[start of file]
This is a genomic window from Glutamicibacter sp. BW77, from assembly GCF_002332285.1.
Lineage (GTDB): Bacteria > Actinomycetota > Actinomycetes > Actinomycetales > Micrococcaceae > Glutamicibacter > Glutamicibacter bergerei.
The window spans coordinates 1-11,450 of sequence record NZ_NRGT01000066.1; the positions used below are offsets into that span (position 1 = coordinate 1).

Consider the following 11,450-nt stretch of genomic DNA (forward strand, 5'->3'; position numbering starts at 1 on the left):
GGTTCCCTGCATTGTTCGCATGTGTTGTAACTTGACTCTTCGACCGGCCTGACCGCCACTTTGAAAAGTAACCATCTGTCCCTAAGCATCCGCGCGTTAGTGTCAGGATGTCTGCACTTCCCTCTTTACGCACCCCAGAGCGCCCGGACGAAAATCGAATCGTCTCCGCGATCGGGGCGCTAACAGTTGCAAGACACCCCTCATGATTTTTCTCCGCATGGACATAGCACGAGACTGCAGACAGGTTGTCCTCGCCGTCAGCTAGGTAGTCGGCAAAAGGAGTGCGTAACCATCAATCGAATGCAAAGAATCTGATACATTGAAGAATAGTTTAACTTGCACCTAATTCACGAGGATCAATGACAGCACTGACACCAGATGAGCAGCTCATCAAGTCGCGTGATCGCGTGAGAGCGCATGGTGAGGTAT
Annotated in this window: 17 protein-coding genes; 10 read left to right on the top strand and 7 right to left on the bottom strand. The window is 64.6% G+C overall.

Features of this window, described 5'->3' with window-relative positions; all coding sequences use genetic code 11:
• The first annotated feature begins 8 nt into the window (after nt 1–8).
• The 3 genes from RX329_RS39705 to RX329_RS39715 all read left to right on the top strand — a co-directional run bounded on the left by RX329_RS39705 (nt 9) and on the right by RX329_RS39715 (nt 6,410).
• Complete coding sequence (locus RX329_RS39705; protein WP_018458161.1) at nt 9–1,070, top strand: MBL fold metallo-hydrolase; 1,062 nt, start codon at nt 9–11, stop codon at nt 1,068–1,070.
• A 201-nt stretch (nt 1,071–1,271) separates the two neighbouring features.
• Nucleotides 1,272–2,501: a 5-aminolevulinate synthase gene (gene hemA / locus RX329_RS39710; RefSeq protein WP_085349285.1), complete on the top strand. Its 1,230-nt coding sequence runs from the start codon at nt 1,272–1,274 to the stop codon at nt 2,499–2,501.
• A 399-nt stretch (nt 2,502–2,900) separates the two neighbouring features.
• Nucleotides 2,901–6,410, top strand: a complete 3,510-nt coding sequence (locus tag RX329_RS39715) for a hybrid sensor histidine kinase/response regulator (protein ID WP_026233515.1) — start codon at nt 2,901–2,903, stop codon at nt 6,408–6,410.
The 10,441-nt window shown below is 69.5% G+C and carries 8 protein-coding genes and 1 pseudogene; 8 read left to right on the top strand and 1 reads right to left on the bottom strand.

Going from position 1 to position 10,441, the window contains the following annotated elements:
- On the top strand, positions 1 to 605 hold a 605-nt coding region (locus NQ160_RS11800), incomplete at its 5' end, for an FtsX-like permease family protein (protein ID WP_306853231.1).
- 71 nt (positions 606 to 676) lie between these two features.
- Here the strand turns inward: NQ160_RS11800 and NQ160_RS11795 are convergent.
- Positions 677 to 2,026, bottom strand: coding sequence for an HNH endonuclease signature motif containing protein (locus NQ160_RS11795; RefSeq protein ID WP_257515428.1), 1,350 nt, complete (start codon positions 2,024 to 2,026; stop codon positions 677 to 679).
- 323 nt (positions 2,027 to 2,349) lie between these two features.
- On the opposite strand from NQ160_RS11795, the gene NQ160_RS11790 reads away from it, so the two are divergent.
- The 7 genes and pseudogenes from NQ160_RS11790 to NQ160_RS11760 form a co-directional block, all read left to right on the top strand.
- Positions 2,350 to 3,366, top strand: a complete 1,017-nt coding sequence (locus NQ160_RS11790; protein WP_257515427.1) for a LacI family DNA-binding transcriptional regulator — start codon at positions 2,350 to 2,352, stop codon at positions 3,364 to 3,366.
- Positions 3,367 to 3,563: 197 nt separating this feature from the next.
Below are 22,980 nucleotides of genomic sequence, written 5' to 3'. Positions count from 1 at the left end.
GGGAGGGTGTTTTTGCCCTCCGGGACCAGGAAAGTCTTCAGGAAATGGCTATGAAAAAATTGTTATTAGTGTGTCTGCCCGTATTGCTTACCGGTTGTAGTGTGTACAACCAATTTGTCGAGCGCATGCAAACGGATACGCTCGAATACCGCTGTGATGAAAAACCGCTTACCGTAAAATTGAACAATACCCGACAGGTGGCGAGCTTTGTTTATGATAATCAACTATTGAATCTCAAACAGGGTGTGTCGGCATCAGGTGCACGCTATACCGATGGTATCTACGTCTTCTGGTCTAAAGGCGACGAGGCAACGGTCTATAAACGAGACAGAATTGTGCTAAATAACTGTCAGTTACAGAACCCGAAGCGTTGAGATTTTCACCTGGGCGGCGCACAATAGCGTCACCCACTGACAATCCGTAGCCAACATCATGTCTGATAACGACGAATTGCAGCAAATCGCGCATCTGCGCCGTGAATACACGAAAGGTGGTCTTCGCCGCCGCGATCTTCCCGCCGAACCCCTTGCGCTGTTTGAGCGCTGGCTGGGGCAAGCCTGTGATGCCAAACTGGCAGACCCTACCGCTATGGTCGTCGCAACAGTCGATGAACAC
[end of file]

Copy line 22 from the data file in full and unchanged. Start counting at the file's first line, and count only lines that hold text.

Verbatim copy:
- On the opposite strand from NQ160_RS11795, the gene NQ160_RS11790 reads away from it, so the two are divergent.